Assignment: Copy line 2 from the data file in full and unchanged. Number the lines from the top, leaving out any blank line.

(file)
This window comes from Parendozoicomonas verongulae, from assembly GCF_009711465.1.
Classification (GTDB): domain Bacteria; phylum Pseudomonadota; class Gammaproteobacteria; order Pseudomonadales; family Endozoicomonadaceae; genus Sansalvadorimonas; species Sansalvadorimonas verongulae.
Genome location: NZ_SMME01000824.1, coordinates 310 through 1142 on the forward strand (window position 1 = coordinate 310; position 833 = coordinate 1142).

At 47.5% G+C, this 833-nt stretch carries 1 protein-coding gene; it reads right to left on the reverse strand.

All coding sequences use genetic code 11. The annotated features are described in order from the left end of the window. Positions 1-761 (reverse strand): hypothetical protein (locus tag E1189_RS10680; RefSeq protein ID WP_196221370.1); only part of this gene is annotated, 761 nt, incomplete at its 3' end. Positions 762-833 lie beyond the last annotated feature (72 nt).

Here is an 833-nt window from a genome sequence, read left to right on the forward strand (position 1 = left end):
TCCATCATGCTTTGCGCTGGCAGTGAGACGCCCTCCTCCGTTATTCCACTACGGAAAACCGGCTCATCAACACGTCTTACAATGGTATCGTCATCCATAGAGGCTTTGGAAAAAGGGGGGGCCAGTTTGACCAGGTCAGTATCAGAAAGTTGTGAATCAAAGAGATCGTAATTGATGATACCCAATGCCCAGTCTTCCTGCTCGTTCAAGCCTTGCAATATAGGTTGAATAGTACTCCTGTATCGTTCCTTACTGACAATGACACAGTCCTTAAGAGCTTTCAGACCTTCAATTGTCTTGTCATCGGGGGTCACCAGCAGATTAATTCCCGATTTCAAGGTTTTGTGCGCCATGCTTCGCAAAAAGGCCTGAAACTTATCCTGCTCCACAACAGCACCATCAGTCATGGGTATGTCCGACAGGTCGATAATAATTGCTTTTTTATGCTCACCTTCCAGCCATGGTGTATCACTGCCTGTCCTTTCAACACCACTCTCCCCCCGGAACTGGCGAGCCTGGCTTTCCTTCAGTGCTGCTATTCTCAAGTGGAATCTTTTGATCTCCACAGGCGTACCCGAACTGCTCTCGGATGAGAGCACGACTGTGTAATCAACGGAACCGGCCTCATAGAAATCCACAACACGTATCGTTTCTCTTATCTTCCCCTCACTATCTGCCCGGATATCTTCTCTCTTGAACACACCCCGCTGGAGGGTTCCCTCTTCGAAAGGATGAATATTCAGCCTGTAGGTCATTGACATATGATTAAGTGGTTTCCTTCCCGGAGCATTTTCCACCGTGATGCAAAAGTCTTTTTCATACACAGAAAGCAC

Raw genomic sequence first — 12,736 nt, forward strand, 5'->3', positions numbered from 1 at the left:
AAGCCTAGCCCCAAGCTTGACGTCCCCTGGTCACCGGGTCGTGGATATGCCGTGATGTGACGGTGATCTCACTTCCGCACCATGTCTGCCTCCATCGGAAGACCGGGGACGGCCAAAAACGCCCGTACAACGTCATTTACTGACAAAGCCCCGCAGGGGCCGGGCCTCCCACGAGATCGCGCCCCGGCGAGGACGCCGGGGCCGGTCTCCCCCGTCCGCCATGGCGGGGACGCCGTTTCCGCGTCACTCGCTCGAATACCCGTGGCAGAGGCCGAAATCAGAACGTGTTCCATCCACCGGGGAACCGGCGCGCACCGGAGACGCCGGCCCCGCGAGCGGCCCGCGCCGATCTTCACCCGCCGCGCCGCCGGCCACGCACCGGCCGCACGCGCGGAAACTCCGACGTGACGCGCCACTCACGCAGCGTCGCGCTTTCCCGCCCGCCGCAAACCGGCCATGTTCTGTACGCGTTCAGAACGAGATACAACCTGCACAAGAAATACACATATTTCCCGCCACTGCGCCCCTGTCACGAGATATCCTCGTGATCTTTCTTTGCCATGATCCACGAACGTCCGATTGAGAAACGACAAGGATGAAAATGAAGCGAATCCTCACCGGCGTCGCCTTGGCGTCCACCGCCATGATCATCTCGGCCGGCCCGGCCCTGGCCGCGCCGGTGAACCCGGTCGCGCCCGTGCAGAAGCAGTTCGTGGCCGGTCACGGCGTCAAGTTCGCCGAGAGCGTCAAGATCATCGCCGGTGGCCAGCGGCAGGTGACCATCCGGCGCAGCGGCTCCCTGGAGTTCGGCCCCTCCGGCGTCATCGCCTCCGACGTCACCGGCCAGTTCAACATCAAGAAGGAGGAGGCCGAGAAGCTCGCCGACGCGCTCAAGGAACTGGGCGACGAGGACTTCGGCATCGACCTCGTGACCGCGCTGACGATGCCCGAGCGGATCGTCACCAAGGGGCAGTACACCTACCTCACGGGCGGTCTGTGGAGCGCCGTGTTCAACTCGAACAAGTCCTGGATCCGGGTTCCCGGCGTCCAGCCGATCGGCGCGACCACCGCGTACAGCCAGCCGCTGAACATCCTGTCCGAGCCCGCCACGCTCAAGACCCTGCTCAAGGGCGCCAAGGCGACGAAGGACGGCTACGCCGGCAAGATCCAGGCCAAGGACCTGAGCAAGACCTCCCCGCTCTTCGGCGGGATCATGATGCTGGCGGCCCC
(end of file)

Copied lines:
Classification (GTDB): domain Bacteria; phylum Pseudomonadota; class Gammaproteobacteria; order Pseudomonadales; family Endozoicomonadaceae; genus Sansalvadorimonas; species Sansalvadorimonas verongulae.